The Consulate General of Ireland in Frankfurt and Literature Ireland invites you to an exclusive reading and Q&A with the distinguished Irish author Michelle Gallen, whose published works include Big Girl, Small Town (2020) and Factory Girls (2022), at the English Theatre Frankfurt.

Gallen’s writing is rooted in her lived experience and reflects her early years growing up in a rural area along the border between Ireland and Northern Ireland – a border that continues to influence her life, family and wider community to this day.

We look forward to welcoming you for this special occasion, which will give the public an opportunity to actively engage with the author during a Q&A session. The event is free of charge, but we kindly ask you to RSVP here, to secure your seat.

Please keep an eye on our social media channels over the coming weeks for further details.

Thursday, 19th October 2023 at 5.00 pm at James the Bar (after that Q&A and book signing)
Moderator: Executive Director of Literature Ireland, Sinéad Mac Aodha.

The event is free of charge, but we kindly ask you to RSVP to secure your seat. To register, please call the ETF Box Office at (069) 242 316 20.

Michelle Gallen grew up in Northern Ireland during the Troubles a few miles from the border. She studied English Literature at Trinity College Dublin and Publishing at Stirling University. Her debut novel, Big Girl, Small Town was shortlisted for the Costa First Novel Award. Her critically acclaimed second novel, Factory Girls, won the Comedy Women in Print award and was shortlisted for the RSL Encore Award. Both books are being adapted for TV.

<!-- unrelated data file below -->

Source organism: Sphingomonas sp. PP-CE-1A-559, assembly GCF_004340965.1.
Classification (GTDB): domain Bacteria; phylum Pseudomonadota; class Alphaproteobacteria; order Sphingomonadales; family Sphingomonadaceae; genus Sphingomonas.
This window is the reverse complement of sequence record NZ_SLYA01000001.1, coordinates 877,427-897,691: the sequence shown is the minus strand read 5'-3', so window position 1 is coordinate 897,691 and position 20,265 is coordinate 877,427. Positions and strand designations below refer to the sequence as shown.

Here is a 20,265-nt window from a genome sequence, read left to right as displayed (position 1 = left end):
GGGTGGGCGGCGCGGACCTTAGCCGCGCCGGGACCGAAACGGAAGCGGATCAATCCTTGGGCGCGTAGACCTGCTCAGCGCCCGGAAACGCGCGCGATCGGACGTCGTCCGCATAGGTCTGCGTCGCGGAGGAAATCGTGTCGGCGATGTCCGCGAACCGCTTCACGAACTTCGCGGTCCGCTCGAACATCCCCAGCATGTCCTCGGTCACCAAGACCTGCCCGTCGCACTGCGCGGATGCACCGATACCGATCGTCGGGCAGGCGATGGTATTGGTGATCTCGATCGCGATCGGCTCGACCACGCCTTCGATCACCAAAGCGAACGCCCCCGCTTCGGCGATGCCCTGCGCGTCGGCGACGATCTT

About Factory Girls

Smart-mouthed and filthy-minded, Maeve Murray has always felt like an outsider in the shitty wee town that she calls home. She hopes her exam results will be her ticket to a new life in London; a life where no one knows her business, or cares about her dead sister.

But first she’s got to survive a tit-for-tat paramilitary campaign as brutal as her relationship with her mam, iron 800 shirts a day to keep her summer job in the local factory, and dodge the attentions of Handy Andy Strawbridge, her dubious English boss.

Maeve and her two best friends try to squeeze as much fun as possible into their last summer at home. But as marching season raises tensions among the Catholic and Protestant workforce, Maeve realises something is going on behind the scenes at the factory, forcing her to make a choice that will impact her life – and the lives of others – for ever…

About Big Girl Small Town 
Majella is happiest out of the spotlight, away from her neighbors’ stares and the gossips of the small town in Northern Ireland where she grew up just after the Troubles. She lives a quiet life caring for her alcoholic mother, working in the local chip shop, watching the regular customers come and go. She wears the same clothes each day (overalls, too small), has the same dinner each night (fish and chips, microwaved at home after her shift ends), and binge-watches old DVDs of the same show (Dallas, best show on TV) from the comfort of her bed. 

But underneath Majella’s seemingly ordinary life are the facts that she doesn’t know where her father is and that every person in her town has been changed by the lingering divide between Protestants and Catholics. When Majella’s predictable existence is upended by the death of her granny, she comes to realize there may be more to life than the gossips of Aghybogey, the pub, and the chip shop. In fact, there just may be a whole big world outside her small town.